Student team hoping to build schools in C. American slums
A team of foreign and local students at National Chengchi University is raising funds for its “IMPACT” project aimed at establishing schools in Central America to improve early education for children living in urban slums there.
Through an online crowdfunding campaign, the team has raised more than US$25,000 to reach its initial target for setting up a first school in El Salvador, said Juan Diego Prudot, a 28-year-old IMBA student from Honduras who is the co-founder of IMPACT.
The fundraising campaign continues, however, as the team hopes to raise another US$15,000 to achieve their shortterm goal of establishing another school in Honduras, said IMBA student Andres Escobar of El Salvador, another of the group’s cofounders.
“We want to make it a worldwide project. We need at least two countries,” Escobar, 28, told CNA in an interview.
Given that they come from El Salvador and Honduras, they have contacts with nongovernmental organizations and local people who can support the project, the two said when explaining why they started the project with their two home countries.
Escobar took a field trip to El Salvador in January and visited urban slums there to learn more about the needs of the people living in the neighborhood.
There are currently no early childhood schools there and sometimes parents have to take their kids to work because there are no facilities providing day care for children, he said.
Conditions around Central America are quite similar so it will not be hard to replicate the idea in other countries in the region, Escobar said.
The IMPACT project was initiated last November by Escobar, Prudot, and two other classmates — Chen An-nung of Taiwan and Taylor Scobbie from Canada — when they teamed up in an annual student competition to create a social business concept.
Before they entered the IMBA program, each of them had different plans for their lives, but now they all have the same goal after graduating in June, which is to move forward with the IMPACT project, Prudot said.
The core idea of the project is to build sustainable early learning schools for children in urban slums in an effort to improve early education in underserved commu- nities, they said.
In addition to partnerships with local NGOs, the team will bring in people from the local community to build the schools.
For example, Scobbie said, local laborers will take part in building the infrastructure and local materials will be used.
The team will choose a local person to run the school and be a teacher, and will also train two others to be teachers to provide formal education, he added.
“We think the school is more likely to be successful if it was the community that built it,” the 28-year-old Scobbie said.
Training women from the local community to be teachers will also help them make more money, compared with what they could earn as a food vendor, Scobbie said.
According to the team’s concept, the schools will target children aged 0-6. Those aged three and below will receive day care in a safe environment while their parents are at work making a living, he said.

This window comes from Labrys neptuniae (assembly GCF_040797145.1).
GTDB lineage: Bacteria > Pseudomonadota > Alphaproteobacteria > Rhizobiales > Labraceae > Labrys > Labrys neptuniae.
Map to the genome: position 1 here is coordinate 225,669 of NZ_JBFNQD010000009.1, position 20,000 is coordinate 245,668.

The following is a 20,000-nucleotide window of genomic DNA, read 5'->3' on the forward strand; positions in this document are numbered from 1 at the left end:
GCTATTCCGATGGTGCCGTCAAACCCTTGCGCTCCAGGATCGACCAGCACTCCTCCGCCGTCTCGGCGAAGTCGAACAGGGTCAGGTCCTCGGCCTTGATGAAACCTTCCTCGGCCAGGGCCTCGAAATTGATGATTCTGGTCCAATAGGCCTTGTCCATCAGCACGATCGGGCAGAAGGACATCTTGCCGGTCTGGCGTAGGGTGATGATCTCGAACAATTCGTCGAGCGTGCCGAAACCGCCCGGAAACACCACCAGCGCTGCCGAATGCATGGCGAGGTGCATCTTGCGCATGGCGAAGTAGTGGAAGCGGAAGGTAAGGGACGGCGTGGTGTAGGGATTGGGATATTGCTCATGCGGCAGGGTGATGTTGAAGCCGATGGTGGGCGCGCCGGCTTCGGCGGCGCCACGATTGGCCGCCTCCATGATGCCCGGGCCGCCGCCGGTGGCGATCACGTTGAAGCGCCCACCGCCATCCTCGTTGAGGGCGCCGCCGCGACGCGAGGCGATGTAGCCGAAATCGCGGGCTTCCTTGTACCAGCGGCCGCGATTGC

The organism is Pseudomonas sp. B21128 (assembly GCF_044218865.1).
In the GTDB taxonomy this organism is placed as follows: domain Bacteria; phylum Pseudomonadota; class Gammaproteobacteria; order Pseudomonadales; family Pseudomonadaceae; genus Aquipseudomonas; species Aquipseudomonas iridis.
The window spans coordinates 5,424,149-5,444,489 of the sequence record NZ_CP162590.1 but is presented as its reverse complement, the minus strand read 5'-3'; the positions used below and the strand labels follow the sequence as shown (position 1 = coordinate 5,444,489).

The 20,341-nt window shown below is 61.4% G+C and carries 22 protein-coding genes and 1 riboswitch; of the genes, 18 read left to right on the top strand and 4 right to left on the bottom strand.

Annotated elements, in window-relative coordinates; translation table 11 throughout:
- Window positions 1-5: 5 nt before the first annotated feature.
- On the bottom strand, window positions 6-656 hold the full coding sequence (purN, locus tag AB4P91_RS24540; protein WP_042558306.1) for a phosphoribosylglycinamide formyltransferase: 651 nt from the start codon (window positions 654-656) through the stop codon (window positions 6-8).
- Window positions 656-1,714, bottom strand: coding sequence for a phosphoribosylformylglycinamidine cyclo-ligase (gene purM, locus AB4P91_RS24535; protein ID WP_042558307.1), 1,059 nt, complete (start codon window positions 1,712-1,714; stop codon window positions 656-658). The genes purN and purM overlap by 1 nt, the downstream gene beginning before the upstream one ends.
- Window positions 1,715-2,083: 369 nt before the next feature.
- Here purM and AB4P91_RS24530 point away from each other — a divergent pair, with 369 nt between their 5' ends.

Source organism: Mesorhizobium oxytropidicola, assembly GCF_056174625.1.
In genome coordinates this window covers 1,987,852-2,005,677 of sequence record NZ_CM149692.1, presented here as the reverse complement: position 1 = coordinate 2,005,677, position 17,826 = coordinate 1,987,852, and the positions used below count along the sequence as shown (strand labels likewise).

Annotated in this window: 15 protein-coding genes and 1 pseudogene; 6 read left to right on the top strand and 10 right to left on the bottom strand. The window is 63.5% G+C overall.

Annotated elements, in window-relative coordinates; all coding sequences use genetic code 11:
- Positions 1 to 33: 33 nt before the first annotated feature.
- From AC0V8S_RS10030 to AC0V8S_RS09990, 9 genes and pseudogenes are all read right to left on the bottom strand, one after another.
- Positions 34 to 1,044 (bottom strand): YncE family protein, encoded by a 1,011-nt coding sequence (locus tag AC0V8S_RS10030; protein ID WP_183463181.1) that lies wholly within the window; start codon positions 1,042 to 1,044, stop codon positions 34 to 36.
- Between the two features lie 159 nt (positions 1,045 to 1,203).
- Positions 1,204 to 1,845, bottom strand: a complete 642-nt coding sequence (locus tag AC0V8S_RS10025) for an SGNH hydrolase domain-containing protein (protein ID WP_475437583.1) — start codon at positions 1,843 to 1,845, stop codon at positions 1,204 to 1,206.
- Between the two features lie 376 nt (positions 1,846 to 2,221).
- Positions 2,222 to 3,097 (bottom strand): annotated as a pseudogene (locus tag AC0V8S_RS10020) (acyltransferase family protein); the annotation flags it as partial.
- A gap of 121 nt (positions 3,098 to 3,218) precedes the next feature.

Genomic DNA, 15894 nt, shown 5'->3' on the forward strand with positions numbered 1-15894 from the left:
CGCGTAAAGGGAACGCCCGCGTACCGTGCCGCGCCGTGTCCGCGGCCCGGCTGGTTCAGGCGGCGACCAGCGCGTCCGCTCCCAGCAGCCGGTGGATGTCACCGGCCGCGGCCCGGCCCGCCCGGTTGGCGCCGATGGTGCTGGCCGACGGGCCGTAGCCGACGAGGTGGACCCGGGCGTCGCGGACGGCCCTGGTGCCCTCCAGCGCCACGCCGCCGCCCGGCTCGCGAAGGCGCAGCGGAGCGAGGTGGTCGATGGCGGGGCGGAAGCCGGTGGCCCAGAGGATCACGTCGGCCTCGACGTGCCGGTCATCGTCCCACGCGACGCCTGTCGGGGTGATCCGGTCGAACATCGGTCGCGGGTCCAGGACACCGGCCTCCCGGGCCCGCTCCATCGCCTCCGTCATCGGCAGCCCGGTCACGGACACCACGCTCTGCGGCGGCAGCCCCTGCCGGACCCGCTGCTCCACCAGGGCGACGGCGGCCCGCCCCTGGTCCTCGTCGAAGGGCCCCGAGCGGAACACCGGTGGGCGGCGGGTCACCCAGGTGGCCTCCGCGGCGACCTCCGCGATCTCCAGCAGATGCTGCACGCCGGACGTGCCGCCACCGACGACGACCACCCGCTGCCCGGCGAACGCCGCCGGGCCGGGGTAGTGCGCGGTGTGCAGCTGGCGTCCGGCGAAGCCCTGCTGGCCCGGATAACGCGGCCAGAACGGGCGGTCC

The schools will provide formal education for children aged four to six, he added.
“This is the most important part in a child’s development,” he said, adding that a positive influ- ence during those years will follow them the rest of their lives.
They will be more likely to stay in schools, stay out of gangs and get better jobs, he explained.
Echoing Scobbie’s remarks, Prudot said early education can be fundamental to changing the lives of individuals, their families, their communities, and even their nations.
“That’s what we wanna do with IMPACT,” he said.
To promote public awareness of their project, the team will set up a booth at Huashan 1914 Creative Park on Sunday to sell IMPACT T-shirts and collect funds and set up another booth at their university next Tuesday to Friday for the same purpose, Prudot said.
The team’s online crowdfunding campaign that will end May 8 is part of an annual student competition organized by the Hult Prize Foundation, which aims to identify and launch the most compelling social business ideas.
Winners will receive US$1 million in seed capital, as well as mentorship and advice from the international business community.
The team from Taiwan’s National Chengchi University is among about 30 teams from around the world that are entering the final round of the compe- tition.
Both Escobar and Prudot are recipients of scholarships granted by the Taipei-based International Cooperation and Development Fund ( TaiwanICDF), a governmentfunded agency responsible for carrying out foreign aid programs.
“We are very proud to represent our university and Taiwan as well,” Prudot said, adding that if his team were to win the competition, it would demonstrate to the world Taiwan’s quality education and willingness to help countries in need.
The final winning team will be announced in September, but the team is confident it will capture the big prize, which it would use to set up their online platform to continue to raise funds from investors around the globe.
The funds would continue to be invested in building schools in Central America and expand the program to Africa and Southeast Asia, they said.
To move forward with the IMPACT project, the team is scheduled to visit El Salvador in August to work out the specifics of building the pilot school with local NGOs.
“We hope the school will be up and running by early September,” Scobbie said.